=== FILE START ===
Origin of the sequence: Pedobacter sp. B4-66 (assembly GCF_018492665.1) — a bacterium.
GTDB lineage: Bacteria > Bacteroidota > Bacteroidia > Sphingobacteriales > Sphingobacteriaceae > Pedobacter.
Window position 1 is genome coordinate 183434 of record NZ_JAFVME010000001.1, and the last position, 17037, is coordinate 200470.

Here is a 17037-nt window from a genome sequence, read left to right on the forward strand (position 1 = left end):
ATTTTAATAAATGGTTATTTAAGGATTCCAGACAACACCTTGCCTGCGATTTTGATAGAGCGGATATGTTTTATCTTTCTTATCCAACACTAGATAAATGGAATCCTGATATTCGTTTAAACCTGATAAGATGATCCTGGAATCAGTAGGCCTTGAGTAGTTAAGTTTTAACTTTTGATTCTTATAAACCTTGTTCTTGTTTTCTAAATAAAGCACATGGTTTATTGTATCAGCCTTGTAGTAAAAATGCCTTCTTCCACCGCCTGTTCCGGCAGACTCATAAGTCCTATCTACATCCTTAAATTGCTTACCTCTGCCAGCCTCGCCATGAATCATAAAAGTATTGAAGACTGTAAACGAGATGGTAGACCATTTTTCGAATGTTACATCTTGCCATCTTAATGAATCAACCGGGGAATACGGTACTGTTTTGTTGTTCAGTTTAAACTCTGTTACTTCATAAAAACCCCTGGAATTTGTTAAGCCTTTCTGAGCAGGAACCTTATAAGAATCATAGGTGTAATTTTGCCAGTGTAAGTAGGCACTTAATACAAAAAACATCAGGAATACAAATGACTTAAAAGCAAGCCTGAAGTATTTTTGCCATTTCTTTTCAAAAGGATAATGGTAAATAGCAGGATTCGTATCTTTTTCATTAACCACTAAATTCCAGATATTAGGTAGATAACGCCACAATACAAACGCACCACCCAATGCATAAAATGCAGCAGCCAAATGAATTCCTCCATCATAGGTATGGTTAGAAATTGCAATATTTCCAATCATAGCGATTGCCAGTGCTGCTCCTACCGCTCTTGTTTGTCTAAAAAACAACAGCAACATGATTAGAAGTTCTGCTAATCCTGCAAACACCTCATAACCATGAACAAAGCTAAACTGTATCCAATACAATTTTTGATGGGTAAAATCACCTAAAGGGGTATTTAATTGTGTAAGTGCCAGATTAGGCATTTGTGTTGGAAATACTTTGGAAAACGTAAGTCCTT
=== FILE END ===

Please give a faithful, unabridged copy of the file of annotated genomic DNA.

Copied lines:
Origin of the sequence: Pedobacter sp. B4-66 (assembly GCF_018492665.1) — a bacterium.
GTDB lineage: Bacteria > Bacteroidota > Bacteroidia > Sphingobacteriales > Sphingobacteriaceae > Pedobacter.
Window position 1 is genome coordinate 183434 of record NZ_JAFVME010000001.1, and the last position, 17037, is coordinate 200470.

Here is a 17037-nt window from a genome sequence, read left to right on the forward strand (position 1 = left end):
ATTTTAATAAATGGTTATTTAAGGATTCCAGACAACACCTTGCCTGCGATTTTGATAGAGCGGATATGTTTTATCTTTCTTATCCAACACTAGATAAATGGAATCCTGATATTCGTTTAAACCTGATAAGATGATCCTGGAATCAGTAGGCCTTGAGTAGTTAAGTTTTAACTTTTGATTCTTATAAACCTTGTTCTTGTTTTCTAAATAAAGCACATGGTTTATTGTATCAGCCTTGTAGTAAAAATGCCTTCTTCCACCGCCTGTTCCGGCAGACTCATAAGTCCTATCTACATCCTTAAATTGCTTACCTCTGCCAGCCTCGCCATGAATCATAAAAGTATTGAAGACTGTAAACGAGATGGTAGACCATTTTTCGAATGTTACATCTTGCCATCTTAATGAATCAACCGGGGAATACGGTACTGTTTTGTTGTTCAGTTTAAACTCTGTTACTTCATAAAAACCCCTGGAATTTGTTAAGCCTTTCTGAGCAGGAACCTTATAAGAATCATAGGTGTAATTTTGCCAGTGTAAGTAGGCACTTAATACAAAAAACATCAGGAATACAAATGACTTAAAAGCAAGCCTGAAGTATTTTTGCCATTTCTTTTCAAAAGGATAATGGTAAATAGCAGGATTCGTATCTTTTTCATTAACCACTAAATTCCAGATATTAGGTAGATAACGCCACAATACAAACGCACCACCCAATGCATAAAATGCAGCAGCCAAATGAATTCCTCCATCATAGGTATGGTTAGAAATTGCAATATTTCCAATCATAGCGATTGCCAGTGCTGCTCCTACCGCTCTTGTTTGTCTAAAAAACAACAGCAACATGATTAGAAGTTCTGCTAATCCTGCAAACACCTCATAACCATGAACAAAGCTAAACTGTATCCAATACAATTTTTGATGGGTAAAATCACCTAAAGGGGTATTTAATTGTGTAAGTGCCAGATTAGGCATTTGTGTTGGAAATACTTTGGAAAACGTAAGTCCTT